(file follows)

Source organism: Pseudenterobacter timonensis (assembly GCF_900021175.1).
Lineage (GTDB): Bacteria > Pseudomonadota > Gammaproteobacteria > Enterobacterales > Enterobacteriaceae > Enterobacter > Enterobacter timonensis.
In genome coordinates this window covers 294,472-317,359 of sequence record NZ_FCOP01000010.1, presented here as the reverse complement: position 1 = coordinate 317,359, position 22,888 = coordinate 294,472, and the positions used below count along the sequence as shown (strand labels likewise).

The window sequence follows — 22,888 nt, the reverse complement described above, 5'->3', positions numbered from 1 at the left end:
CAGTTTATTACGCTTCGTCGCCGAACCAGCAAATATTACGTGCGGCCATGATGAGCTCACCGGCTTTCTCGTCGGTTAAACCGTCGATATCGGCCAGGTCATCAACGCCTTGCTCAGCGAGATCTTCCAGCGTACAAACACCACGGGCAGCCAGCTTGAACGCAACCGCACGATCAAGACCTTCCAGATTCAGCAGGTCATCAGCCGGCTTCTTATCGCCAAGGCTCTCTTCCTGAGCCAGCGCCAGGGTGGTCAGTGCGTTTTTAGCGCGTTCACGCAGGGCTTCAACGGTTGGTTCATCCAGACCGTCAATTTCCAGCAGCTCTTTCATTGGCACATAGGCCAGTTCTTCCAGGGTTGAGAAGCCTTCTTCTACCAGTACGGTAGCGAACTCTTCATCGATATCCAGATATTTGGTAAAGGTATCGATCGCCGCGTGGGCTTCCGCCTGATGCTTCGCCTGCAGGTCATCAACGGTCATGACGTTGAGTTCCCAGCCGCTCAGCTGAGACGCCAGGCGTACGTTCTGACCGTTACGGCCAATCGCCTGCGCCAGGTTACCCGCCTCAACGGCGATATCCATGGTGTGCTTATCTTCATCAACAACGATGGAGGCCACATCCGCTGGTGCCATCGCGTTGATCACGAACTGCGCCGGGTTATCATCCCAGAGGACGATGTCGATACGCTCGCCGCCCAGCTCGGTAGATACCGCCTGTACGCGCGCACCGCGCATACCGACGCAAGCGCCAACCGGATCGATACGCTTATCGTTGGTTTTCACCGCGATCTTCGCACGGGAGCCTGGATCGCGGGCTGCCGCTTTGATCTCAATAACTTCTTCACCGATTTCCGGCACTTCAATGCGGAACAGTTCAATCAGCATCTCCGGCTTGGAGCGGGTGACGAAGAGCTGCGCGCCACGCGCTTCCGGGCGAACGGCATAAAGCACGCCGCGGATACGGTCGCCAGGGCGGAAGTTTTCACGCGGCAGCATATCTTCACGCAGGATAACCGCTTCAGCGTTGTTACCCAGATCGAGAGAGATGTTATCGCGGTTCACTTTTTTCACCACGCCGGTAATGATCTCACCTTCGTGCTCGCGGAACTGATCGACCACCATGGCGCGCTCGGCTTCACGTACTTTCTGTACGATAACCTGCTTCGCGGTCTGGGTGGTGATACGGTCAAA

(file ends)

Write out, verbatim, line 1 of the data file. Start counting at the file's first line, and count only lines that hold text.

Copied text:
Source organism: Pseudenterobacter timonensis (assembly GCF_900021175.1).